Perhaps those of us who shared those silly, shallow excuses as you see them have far deeper reasons for leaving Christianity, which they didn't share because they are too polite. There are some things you don't discuss in mixed company.

 

Rosie

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I think this whole discussion would go a lot further if Christians simply admitted that we can be awful slimy jerks at times too and stop insisting there's some real Christianity that's immune to all human farts and foibles.

 

Good point. Personally, I think Christian theology (specifically Catholic in my case as I am Catholic) provide a road map to achieving this but no one has actually managed to do so because humans have tendencies towards selfishness. A lot of the problems in Christianity (as I see it) are selfish desires of the practitioners. It's hard to be good all the time and our theology supports that only two people have managed to get it right all the time and it was due to one of them being God and the other being specifically prepared to carry God insider her body (so she was filled with grace to be worthy). So the rest of us are just kind of hosed, so to speak. It is depressing to think that no matter how hard you try to get it right that the system has been set up for your failure and having to repent and beg for forgiveness.

 

Not that I am necessarily saying that only Christians suffer from selfishness - not at all - but it seems so much more obnoxious for Christians to be finger pointing when their own house isn't in order and especially when there is a lack of humbleness from the person doing the finger-pointing (cough, cough... Elsie - caricature or not, she exemplifies the entire problem).

 

I wouldn't take health and fitness advice from a sedentary, junk-food laden diet person. I wouldn't take classical homeschooling advice from a person who gave their kid a Kumon workbook a couple times a week and called it good. I wouldn't get my hair cut from a stylist who had frazzled, fried hair. I could keep going but you get the point. So I can see how people trying to zealously shill Christianity can be off-putting. I'm not sure why it seems especially obnoxious for Christians to do finger-pointing but perhaps it is because it is the most prevalent religion in the western world so it is in one's face all the time.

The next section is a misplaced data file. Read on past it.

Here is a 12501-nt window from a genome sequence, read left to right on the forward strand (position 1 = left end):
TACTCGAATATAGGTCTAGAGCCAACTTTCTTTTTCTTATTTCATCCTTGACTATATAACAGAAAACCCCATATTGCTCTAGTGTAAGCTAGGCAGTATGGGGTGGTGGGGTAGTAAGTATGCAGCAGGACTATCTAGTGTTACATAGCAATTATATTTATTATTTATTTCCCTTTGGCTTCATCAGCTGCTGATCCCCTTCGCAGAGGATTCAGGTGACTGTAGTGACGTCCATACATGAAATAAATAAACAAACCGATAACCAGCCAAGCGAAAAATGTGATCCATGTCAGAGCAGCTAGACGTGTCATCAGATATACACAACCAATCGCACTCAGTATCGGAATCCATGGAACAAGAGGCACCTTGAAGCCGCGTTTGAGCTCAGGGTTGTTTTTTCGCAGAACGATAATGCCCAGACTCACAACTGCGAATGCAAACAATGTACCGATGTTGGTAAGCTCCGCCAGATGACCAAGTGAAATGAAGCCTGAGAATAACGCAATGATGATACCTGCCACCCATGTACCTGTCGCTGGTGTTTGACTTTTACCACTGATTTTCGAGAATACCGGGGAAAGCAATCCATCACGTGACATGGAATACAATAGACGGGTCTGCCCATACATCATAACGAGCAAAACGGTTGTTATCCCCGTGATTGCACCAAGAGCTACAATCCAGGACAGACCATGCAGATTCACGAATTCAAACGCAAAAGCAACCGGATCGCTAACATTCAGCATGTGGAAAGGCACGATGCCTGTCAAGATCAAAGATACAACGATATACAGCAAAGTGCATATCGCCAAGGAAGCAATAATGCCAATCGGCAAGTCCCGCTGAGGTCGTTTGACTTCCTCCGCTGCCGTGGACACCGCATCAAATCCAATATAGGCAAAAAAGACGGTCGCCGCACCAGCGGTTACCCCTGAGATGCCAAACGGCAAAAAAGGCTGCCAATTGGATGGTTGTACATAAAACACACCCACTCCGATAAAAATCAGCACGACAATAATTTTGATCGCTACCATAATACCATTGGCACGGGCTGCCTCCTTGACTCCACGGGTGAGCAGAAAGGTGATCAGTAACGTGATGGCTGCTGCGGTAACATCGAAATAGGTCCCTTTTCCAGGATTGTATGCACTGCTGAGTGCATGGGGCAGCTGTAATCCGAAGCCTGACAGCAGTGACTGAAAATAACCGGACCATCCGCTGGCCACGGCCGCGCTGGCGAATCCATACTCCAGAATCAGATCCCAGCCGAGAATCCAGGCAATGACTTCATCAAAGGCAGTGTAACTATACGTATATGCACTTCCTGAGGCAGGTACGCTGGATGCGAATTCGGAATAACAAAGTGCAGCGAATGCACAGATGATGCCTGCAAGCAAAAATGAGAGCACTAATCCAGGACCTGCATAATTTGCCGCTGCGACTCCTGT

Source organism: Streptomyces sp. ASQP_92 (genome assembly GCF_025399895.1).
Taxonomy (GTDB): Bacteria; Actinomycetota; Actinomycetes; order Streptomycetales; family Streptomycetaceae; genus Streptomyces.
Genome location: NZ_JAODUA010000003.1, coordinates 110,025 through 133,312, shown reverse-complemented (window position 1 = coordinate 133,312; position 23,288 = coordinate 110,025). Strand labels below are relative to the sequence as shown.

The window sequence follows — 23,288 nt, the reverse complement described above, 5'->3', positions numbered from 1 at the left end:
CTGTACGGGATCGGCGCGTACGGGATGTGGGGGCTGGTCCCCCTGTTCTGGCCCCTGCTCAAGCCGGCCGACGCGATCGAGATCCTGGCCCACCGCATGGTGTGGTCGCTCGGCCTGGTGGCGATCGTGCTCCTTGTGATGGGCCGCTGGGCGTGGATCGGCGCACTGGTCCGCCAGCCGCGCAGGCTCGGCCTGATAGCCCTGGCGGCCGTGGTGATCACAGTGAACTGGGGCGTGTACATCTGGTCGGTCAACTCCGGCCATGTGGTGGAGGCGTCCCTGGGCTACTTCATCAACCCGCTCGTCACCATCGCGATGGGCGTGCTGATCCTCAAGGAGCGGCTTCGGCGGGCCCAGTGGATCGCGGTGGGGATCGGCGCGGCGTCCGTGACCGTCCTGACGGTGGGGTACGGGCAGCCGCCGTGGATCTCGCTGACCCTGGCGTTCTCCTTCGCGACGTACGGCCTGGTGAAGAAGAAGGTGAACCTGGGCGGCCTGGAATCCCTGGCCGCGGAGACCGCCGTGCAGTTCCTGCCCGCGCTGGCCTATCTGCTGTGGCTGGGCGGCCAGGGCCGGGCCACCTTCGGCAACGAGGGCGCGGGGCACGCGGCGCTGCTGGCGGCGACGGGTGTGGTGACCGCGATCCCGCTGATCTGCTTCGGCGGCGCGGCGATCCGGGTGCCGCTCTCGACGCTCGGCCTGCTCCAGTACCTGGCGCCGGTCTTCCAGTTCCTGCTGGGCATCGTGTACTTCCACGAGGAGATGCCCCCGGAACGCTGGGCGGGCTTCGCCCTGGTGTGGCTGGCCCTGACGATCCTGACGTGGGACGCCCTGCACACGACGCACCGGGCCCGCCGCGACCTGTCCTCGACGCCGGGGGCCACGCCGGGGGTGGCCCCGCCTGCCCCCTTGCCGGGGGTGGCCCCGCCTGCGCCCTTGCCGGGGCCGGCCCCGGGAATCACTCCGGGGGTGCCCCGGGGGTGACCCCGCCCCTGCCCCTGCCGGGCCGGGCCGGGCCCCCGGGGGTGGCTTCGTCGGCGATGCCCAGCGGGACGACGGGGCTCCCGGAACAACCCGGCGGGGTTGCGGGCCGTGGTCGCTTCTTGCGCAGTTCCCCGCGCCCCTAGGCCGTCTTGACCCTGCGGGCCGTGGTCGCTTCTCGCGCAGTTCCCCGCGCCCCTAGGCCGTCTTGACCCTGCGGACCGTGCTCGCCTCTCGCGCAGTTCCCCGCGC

For me I finally had to come to terms with the question, "Do I believe that there is a moral law that seems universal to all humans"? Yes. So, where did that moral law come from?

 

I have to admit that I have felt baffled at times by the practices of the faith that I converted to. This summer I taught VBS and I learned (along with the rising 2nd graders that I was teaching) that it is required that one double genuflect when in the presence of the Eucharist in the monstrance, yet only a single when the Eucharist is in the Tabernacle. And all I could think was, "This is silly! Why in the world would a God care if humans dropped to one knee or two when they were in his presence? Wouldn't the intent of respect matter more than the physical posture and delivery?"

 

I don't know. I think I asked this question because while I do have a firm faith in God at times I wonder what the heck has happened that the worship of that God has gotten so convoluted. I can see how people can end up on the side of disbelief.

 

Thanks for all the engaging and thoughtful responses. I've enjoyed this (monster) thread very much for the exchange of ideas and beliefs.